Iron ore price hits three-month high on China demand

Iron ore futures hit an over three-month high on Wednesday as investors bet on better demand following China’s property support, despite ample stocks in the world’s top consumer.

The most-traded September iron ore contract on China’s Dalian Commodity Exchange (DCE) was up 2.5% to 919 yuan ($126.95) a metric ton by 0504 GMT, its highest since Feb. 20.

The contract has gained for five consecutive sessions.

The benchmark June iron ore on the Singapore Exchange rose 0.8% to $121.8 a ton.

China last Friday announced “historic” steps to stabilize its crisis-hit property sector, with the central bank facilitating 1 trillion yuan ($138 billion) in extra funding and easing mortgage rules, among others.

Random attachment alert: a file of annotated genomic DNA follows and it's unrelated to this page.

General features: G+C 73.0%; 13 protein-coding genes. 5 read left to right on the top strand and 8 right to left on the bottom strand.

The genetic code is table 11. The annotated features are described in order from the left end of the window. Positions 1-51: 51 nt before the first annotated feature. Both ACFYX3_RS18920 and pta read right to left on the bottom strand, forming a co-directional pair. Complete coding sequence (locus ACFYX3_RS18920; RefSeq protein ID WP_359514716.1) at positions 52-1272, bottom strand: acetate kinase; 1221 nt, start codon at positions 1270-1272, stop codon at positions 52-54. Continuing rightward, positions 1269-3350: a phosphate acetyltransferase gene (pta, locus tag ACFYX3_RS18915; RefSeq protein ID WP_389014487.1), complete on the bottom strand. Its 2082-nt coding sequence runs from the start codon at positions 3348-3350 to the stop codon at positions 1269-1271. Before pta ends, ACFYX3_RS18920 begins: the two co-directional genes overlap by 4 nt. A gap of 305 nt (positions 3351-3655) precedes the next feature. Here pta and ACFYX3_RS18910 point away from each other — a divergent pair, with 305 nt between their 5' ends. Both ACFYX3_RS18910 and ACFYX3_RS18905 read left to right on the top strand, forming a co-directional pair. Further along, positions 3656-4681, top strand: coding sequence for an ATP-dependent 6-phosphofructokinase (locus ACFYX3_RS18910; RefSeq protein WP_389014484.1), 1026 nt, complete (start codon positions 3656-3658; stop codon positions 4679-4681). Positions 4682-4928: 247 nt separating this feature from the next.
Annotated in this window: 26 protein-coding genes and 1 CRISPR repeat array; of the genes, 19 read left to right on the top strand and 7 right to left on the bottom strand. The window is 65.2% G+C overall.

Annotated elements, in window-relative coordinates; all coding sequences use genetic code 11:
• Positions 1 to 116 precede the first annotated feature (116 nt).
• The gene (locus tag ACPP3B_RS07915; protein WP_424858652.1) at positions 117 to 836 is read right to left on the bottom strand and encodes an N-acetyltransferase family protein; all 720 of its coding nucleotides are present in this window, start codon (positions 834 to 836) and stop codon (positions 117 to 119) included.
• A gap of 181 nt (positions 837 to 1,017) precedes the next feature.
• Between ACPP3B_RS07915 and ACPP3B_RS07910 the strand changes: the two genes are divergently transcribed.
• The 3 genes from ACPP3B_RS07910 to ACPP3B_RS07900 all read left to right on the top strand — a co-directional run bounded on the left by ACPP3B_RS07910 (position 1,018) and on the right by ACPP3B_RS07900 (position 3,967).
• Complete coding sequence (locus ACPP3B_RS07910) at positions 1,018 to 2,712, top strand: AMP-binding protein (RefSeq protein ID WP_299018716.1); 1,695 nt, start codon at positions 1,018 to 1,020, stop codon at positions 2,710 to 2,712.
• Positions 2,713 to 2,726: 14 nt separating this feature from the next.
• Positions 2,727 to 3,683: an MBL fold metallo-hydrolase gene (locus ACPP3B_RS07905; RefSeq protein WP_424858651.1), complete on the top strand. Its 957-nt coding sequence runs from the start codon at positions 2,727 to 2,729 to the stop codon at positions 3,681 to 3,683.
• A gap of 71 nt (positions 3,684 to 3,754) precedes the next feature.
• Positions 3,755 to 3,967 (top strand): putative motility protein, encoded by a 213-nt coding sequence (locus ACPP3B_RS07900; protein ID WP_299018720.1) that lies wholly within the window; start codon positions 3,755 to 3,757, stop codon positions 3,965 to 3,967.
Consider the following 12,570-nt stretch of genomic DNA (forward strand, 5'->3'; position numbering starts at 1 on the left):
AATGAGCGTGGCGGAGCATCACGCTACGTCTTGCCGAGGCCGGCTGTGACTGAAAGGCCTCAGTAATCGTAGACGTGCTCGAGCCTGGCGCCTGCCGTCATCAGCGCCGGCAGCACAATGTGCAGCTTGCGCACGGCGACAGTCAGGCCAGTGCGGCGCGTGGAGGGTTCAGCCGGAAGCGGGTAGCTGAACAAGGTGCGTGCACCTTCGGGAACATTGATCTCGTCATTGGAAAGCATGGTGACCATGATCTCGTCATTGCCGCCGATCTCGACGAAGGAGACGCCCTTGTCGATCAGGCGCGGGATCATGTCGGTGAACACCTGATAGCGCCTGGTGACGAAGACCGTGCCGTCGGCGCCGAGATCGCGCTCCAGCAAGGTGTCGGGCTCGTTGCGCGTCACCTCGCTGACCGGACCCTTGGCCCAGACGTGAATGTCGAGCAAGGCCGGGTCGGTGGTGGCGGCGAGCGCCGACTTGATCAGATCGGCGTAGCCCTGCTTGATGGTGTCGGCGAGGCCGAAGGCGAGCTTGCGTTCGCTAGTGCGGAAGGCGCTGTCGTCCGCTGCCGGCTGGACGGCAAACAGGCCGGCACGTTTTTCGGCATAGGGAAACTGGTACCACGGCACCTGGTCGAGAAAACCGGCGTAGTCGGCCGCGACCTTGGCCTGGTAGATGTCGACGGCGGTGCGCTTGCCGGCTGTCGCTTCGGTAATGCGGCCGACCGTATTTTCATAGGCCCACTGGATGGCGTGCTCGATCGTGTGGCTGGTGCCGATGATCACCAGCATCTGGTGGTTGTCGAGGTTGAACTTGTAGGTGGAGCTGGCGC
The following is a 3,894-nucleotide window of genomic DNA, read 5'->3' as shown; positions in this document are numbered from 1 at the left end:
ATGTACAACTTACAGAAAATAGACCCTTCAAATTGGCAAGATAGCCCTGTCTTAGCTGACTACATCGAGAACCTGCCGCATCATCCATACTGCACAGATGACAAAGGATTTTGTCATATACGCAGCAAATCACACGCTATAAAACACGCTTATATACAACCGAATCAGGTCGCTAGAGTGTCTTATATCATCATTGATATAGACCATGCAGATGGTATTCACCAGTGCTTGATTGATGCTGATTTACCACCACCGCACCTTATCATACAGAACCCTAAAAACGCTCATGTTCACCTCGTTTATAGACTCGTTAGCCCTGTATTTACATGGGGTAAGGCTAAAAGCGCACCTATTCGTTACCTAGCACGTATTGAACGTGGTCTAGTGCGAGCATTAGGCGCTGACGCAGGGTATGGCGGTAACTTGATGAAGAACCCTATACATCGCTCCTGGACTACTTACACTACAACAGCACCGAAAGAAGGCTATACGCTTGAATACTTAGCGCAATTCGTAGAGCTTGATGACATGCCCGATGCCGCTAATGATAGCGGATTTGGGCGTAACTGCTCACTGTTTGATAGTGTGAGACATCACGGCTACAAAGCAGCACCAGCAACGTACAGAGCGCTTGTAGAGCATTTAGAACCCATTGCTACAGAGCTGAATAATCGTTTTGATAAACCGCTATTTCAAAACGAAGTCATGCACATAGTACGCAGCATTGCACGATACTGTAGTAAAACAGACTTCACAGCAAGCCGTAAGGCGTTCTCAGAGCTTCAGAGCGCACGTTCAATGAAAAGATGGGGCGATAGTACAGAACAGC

The property sector is a major consumption pillar for steel and has raised investors’ prospects for steelmaking ingredients.

The futures rally was mainly due to positive macro sentiment, but fundamentals lagged with plenty of available supply in the spot market, an iron ore trader said.

Iron ore inventory at major Chinese ports assessed by information provider Mysteel stood at 147.4 million tons, up 6% from the beginning of March.

Other steelmaking ingredients on the DCE climbed, with coking coal advancing 4.6% and coke up 4.4%.

Steel benchmarks on the Shanghai Futures Exchange were mostly up. Rebar rose 1.5%, hot-rolled coil added 1.1%, wire rod up 2.2%, while stainless steel eased 0.1%.

($1 = 7.2391 yuan)

(By Siyi Liu and Colleen Howe; Editing by Rashmi Aich and Sohini Goswami)

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